While the market was delighted on Thursday to see a delayed Q4 GDP print of 2.6%, which came in well above the expected 2.2% consensus number, we warned that “while Q4 was clearly a stronger than expected print, the real question is what happens in Q1, when most banks and nowcasts expect GDP to print below 1%, in some cases concerningly so.”
Moments ago we got confirmation of precisely this, when following the latest dismal economic data including a 2 year low in the manufacturing ISM, a miss in UMich Consumer Sentiment, and a near record plunge in personal spending, Goldman launched its Q1 GDP tracking estimate at a paltry +0.9%. This forecast, as Goldman’s chief economist Hatzius said, “reflects an expected drag from inventories, sequentially slower consumption growth, a decline in residential investment, and a four-tenths drag from the government shutdown.”
It wasn’t just Goldman, because at roughly the same time, the NY Fed’s GDP Nowcast, which was launched to counter the Atlanta Fed’s famous GDP tracker, crumbled from 1.22% last week (and 2.17% as recently as a month ago), to a stunning 0.88%, as a result of big declines in Personal Consumption, Housing Starts, Wholesale Inventories, and others.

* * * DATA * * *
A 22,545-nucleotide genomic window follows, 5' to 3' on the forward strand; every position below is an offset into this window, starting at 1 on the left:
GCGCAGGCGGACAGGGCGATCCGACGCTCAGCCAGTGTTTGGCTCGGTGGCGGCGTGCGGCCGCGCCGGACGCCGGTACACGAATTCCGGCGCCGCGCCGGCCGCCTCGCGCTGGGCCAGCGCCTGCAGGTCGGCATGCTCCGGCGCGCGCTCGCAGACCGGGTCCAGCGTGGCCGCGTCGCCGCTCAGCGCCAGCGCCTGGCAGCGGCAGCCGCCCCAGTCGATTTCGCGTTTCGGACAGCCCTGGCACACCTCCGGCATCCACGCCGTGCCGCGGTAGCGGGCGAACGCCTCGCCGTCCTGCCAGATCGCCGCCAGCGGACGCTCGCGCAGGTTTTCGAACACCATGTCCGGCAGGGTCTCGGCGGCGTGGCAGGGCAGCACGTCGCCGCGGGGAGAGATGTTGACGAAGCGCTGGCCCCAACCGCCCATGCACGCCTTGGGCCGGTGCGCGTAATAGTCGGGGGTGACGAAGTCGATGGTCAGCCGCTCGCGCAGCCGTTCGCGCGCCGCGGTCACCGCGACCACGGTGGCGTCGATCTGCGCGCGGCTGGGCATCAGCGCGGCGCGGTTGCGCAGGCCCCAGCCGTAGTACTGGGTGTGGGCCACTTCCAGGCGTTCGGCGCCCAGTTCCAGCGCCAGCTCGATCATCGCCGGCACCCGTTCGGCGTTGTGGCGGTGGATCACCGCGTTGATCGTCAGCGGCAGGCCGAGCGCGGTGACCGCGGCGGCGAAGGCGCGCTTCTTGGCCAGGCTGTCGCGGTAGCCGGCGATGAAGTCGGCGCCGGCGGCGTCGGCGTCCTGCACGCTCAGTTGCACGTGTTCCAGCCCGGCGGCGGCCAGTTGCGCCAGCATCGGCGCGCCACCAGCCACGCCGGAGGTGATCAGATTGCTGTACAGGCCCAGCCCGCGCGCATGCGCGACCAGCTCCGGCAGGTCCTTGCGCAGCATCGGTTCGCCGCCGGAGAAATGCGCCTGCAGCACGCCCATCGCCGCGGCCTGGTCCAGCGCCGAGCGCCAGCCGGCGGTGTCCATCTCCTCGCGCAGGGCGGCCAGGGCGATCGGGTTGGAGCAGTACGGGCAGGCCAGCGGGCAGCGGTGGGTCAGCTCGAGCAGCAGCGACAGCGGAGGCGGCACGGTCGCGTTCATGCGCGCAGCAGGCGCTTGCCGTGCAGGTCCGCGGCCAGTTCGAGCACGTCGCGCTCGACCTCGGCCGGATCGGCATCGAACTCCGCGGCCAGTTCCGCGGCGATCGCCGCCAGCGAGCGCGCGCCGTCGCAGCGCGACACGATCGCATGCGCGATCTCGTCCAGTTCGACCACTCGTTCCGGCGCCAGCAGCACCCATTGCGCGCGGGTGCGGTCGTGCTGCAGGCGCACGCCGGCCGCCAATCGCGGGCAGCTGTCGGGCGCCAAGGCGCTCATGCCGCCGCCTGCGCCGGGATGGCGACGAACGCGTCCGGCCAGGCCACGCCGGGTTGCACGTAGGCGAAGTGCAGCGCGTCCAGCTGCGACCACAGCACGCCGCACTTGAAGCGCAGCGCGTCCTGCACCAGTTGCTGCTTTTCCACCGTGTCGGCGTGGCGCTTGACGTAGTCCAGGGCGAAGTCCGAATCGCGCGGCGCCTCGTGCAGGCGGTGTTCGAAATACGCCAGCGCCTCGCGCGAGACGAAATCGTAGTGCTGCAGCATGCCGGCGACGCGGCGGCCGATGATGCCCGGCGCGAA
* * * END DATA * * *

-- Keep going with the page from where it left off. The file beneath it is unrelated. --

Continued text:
And speaking of the Atlanta Fed, it also just released its latest Q1 GDP nowcast, and it’s a doozy, with the initial estimate coming just barely positive at only 0.3%, to wit:
The initial GDPNow model estimate for real GDP growth (seasonally adjusted annual rate) in the first quarter of 2019 is 0.3 percent on March 1. The initial estimate of fourth-quarter real GDP growth released by the U.S. Bureau of Economic Analysis on February 28 was 2.6 percent, 0.8 percentage points above the final GDPNow model nowcast released the previous day.
It appears that now assured Q1 earnings recession won’t be in isolation, with the broader US economy now on the verge of contracting, if only for just one quarter. The question then becomes whether China’s massive reflation attempts are successful, and lead to a rebound in US growth in the second quarter. If not, what was expected to become the longest US expansion in history in June 2019, will be prematurely terminated by a technical recession just as Donald Trump was set to make a new economic record.